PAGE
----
2. overexcitable permalink
    March 12, 2013 4:27 PM

    Reblogged this on overexcitable and commented:
    Well written summary that I wish people would read without prejudice!

  3. crunch55 permalink
    March 12, 2013 5:15 PM

    I believe bipolar is ove-diagnosed in all populations. The mania is supposed to be something that causes people to do pretty outrageous things. I’ve seen people diagnosed with bipolar because they liked collecting model aeroplanes or felt happy at times with the joy of life. This is what they this person told the psychologists and automatically they met the criteria!!!. Dreaming about things that might appear unrealistic to others is not mania and nor is having very strong interests in collecting or other ideas or things. Too many people whether gifted or not are diagnosed with mental illness when we just need to accept diversity. I think it all comes down to how much it affects the actual person or is it just those around him/her who think he/she is ‘strange’.

  4. jkingsborough permalink
    March 12, 2013 7:29 PM

    It is hard to go through life wondering why others don’t “move” with passion. I have always had such a need to act and act NOW, no matter what topic. It feels as if I’m trying to run in knee deep water while others are just happy to walk along slowly. Then after getting over the disappointment that others aren’t as motivated, I have to be painfully in-tune that others are annoyed and put off by my intensity. This includes family and friends, all of my life.

    It can also take a lot of energy “blending in”. For me this means not only dumbing it down so others are not intimidated but also, dampening down my enthusiasm. No wonder a lot of gifted adults suffer with anxiety.

    Now as the mother of two gifted girls, one with SPD, I can relate to this article on a whole different level. My oldest daughter is a SENSORY SEEKER (caps intentional). I now know why God gave me the intensity and energy he did, so I could be her mother. The chaos at times can be so overwhelming. It was not until she was four that I realized that it wasn’t just a toddler thing. Having never been much of a child myself and her being my oldest, I didn’t know how to judge “normal”. I love her so much for being a hot mess and a mad scientist all wrapped up in one.

    Right or wrong, I usually share with the world the funnier moments. Like the time at three she pulled the fire alarm at a restaurant. Or the time she insisted on wearing a purple wenches costume with a pair of red devil horns to a birthday party. I don’t often share about the times where I break down in tears at the overwhelming chaos, about how she breaks everything and challenges everything any adult says. How as her mother, I am so painfully aware that she will always be different than those around her and how I hope when she figures it out too that she will still be brave enough to be authentic.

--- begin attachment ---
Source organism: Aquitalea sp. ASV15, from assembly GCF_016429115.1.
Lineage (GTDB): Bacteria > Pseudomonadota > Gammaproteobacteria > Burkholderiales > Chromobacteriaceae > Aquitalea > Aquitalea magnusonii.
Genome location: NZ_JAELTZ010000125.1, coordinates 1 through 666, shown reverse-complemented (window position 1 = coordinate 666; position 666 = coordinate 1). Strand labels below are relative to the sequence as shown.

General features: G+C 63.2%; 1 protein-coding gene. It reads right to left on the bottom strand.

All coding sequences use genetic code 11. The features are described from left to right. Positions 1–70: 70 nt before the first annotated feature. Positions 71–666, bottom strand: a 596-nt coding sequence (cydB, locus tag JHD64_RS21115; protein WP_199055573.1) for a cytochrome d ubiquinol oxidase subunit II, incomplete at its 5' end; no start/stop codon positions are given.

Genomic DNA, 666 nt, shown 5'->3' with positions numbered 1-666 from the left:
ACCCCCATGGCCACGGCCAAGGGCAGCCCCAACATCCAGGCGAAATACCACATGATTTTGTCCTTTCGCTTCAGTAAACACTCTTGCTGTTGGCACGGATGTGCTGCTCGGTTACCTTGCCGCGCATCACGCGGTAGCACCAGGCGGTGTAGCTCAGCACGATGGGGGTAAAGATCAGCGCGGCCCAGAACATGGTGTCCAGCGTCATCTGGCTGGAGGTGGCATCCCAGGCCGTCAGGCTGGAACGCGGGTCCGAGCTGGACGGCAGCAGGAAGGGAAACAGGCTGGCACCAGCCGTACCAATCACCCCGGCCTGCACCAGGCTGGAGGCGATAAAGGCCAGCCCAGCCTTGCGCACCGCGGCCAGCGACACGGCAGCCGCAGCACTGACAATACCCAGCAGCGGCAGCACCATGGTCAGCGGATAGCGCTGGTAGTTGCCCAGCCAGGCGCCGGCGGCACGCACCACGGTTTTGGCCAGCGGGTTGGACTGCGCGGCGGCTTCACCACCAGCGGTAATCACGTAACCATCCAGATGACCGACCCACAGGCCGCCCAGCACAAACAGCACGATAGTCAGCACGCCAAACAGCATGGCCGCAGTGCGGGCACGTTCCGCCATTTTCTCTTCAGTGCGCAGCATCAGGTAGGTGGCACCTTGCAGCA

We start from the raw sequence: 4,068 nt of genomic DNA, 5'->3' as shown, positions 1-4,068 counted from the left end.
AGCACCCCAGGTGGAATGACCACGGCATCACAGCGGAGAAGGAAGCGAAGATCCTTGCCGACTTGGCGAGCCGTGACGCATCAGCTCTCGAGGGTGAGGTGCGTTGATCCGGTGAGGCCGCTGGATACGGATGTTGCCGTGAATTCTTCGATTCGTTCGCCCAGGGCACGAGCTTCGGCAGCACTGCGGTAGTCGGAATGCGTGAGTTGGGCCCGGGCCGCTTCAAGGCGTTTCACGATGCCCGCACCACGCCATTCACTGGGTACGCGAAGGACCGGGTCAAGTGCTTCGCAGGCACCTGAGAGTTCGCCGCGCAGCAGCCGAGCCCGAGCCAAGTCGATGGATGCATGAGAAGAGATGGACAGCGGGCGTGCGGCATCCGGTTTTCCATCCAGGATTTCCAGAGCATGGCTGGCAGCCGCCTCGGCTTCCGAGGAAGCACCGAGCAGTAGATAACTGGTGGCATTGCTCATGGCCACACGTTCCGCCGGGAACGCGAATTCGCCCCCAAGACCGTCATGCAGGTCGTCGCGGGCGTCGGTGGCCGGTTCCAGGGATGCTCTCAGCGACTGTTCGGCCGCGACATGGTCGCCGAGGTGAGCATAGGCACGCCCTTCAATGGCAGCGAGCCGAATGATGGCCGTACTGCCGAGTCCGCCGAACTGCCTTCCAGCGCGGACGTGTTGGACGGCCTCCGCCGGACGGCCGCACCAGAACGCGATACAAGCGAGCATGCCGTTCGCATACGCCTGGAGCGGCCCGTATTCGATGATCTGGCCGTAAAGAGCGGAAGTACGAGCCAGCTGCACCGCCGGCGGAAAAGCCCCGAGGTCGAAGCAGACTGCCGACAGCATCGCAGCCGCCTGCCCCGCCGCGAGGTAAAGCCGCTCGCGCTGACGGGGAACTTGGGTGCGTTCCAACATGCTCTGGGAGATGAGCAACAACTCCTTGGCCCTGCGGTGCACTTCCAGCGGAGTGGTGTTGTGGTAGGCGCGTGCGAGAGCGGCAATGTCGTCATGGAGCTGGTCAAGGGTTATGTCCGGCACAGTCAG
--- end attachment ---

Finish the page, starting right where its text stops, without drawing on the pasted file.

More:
• jkingsborough permalink
      March 12, 2013 7:32 PM

      I forgot to also say: When others make comments about how smart my girls are, I always reply with a laugh that I envy parents with well behaved children.

    • overexcitable permalink
      March 13, 2013 4:52 PM

      The first two paragraphs could have been written about me! And as for mothering a gifted and emotionally overexcitable child, well, the challenges are endless! My girl is now 8, and quite an accomplished actress at school and in one of her two homes, pretending to be “average” and almost succeeding (they buy it at school, for now, as for the other home? Well, I dont know if what they learned about her before she started acting is getting in the way, or if they actually manage to overlook it).

      With my ethical standards, I find it hard to accept this pretense, especially as I see that all the costs are born by one tiny child, in order to spare a bunch of adults some anguish. I despair (oh, yes, proper word choice!) over her not being seen and accepted for who she is, and over the consequences this might lead to.

      Except for her extraversion and possible dyslexia, I was her. Now I’m a professional and personal failure on so many levels, but at least I am definitely the best mother she could possibly have. No one person in the world stands a chance of understanding her better, accepting her more, and being more supporting!

  5. March 13, 2013 5:39 PM

    Thank you for this. As a gifted wife of a gifted spouse with a gifted child we have a life that is both wonderful to us and almost unfathomable to some who just ‘don’t get us’. I am just now, in my 40’s, understanding what is was like to be so ‘different’ as a child with a reason I didn’t know, and praying and working with our son so he can avoid that as he grows up.

  6. April 13, 2013 12:10 PM

    Thank you for posting about this important aspect of giftedness. SENG does a great job, and postings such as this one make it very clear that giftedness is not simply about being academically ‘smart’. More educators should be trained in recognizing these traits rather than mislabeling them as pathological.